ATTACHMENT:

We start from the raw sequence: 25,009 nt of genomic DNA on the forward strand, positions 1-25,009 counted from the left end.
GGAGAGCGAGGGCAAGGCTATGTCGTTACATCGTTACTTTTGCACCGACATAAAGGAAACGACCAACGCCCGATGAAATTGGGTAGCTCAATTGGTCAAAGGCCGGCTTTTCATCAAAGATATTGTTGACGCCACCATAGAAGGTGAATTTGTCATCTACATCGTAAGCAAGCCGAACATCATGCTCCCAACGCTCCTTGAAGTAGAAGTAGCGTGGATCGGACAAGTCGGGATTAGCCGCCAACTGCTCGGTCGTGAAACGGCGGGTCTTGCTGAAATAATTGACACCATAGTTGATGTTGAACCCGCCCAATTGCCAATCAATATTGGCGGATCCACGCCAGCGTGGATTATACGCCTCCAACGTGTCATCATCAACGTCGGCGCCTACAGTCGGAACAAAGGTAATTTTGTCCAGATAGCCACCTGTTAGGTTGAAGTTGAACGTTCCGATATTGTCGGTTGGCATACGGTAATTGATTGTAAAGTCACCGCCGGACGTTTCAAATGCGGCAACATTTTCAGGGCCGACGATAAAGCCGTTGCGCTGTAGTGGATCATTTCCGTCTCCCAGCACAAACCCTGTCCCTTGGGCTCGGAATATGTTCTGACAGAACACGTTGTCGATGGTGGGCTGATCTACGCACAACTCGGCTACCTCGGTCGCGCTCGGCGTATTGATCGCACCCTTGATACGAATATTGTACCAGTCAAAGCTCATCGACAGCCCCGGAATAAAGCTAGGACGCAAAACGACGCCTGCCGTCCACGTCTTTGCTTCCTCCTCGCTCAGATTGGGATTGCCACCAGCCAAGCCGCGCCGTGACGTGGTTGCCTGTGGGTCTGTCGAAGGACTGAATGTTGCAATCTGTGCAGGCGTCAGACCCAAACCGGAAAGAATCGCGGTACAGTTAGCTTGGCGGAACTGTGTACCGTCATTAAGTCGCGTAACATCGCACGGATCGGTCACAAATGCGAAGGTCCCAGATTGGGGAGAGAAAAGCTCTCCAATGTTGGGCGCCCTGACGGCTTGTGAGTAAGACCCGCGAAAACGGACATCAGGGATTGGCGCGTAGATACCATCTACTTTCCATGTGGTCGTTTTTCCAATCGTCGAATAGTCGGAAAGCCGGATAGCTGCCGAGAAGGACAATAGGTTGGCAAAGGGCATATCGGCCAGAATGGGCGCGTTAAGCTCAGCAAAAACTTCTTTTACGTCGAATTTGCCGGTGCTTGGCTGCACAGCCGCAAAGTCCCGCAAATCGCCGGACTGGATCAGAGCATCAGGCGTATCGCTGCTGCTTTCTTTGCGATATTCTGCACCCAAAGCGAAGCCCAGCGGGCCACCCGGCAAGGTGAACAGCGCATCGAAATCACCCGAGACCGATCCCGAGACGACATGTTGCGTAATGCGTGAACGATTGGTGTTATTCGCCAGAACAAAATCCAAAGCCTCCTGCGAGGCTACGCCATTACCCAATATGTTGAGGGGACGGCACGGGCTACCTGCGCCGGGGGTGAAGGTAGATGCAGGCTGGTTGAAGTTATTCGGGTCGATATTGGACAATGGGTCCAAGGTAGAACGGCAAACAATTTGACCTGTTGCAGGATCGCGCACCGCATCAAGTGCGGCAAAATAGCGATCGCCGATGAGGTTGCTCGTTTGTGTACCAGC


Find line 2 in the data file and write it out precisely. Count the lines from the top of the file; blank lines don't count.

GGAGAGCGAGGGCAAGGCTATGTCGTTACATCGTTACTTTTGCACCGACATAAAGGAAACGACCAACGCCCGATGAAATTGGGTAGCTCAATTGGTCAAAGGCCGGCTTTTCATCAAAGATATTGTTGACGCCACCATAGAAGGTGAATTTGTCATCTACATCGTAAGCAAGCCGAACATCATGCTCCCAACGCTCCTTGAAGTAGAAGTAGCGTGGATCGGACAAGTCGGGATTAGCCGCCAACTGCTCGGTCGTGAAACGGCGGGTCTTGCTGAAATAATTGACACCATAGTTGATGTTGAACCCGCCCAATTGCCAATCAATATTGGCGGATCCACGCCAGCGTGGATTATACGCCTCCAACGTGTCATCATCAACGTCGGCGCCTACAGTCGGAACAAAGGTAATTTTGTCCAGATAGCCACCTGTTAGGTTGAAGTTGAACGTTCCGATATTGTCGGTTGGCATACGGTAATTGATTGTAAAGTCACCGCCGGACGTTTCAAATGCGGCAACATTTTCAGGGCCGACGATAAAGCCGTTGCGCTGTAGTGGATCATTTCCGTCTCCCAGCACAAACCCTGTCCCTTGGGCTCGGAATATGTTCTGACAGAACACGTTGTCGATGGTGGGCTGATCTACGCACAACTCGGCTACCTCGGTCGCGCTCGGCGTATTGATCGCACCCTTGATACGAATATTGTACCAGTCAAAGCTCATCGACAGCCCCGGAATAAAGCTAGGACGCAAAACGACGCCTGCCGTCCACGTCTTTGCTTCCTCCTCGCTCAGATTGGGATTGCCACCAGCCAAGCCGCGCCGTGACGTGGTTGCCTGTGGGTCTGTCGAAGGACTGAATGTTGCAATCTGTGCAGGCGTCAGACCCAAACCGGAAAGAATCGCGGTACAGTTAGCTTGGCGGAACTGTGTACCGTCATTAAGTCGCGTAACATCGCACGGATCGGTCACAAATGCGAAGGTCCCAGATTGGGGAGAGAAAAGCTCTCCAATGTTGGGCGCCCTGACGGCTTGTGAGTAAGACCCGCGAAAACGGACATCAGGGATTGGCGCGTAGATACCATCTACTTTCCATGTGGTCGTTTTTCCAATCGTCGAATAGTCGGAAAGCCGGATAGCTGCCGAGAAGGACAATAGGTTGGCAAAGGGCATATCGGCCAGAATGGGCGCGTTAAGCTCAGCAAAAACTTCTTTTACGTCGAATTTGCCGGTGCTTGGCTGCACAGCCGCAAAGTCCCGCAAATCGCCGGACTGGATCAGAGCATCAGGCGTATCGCTGCTGCTTTCTTTGCGATATTCTGCACCCAAAGCGAAGCCCAGCGGGCCACCCGGCAAGGTGAACAGCGCATCGAAATCACCCGAGACCGATCCCGAGACGACATGTTGCGTAATGCGTGAACGATTGGTGTTATTCGCCAGAACAAAATCCAAAGCCTCCTGCGAGGCTACGCCATTACCCAATATGTTGAGGGGACGGCACGGGCTACCTGCGCCGGGGGTGAAGGTAGATGCAGGCTGGTTGAAGTTATTCGGGTCGATATTGGACAATGGGTCCAAGGTAGAACGGCAAACAATTTGACCTGTTGCAGGATCGCGCACCGCATCAAGTGCGGCAAAATAGCGATCGCCGATGAGGTTGCTCGTTTGTGTACCAGC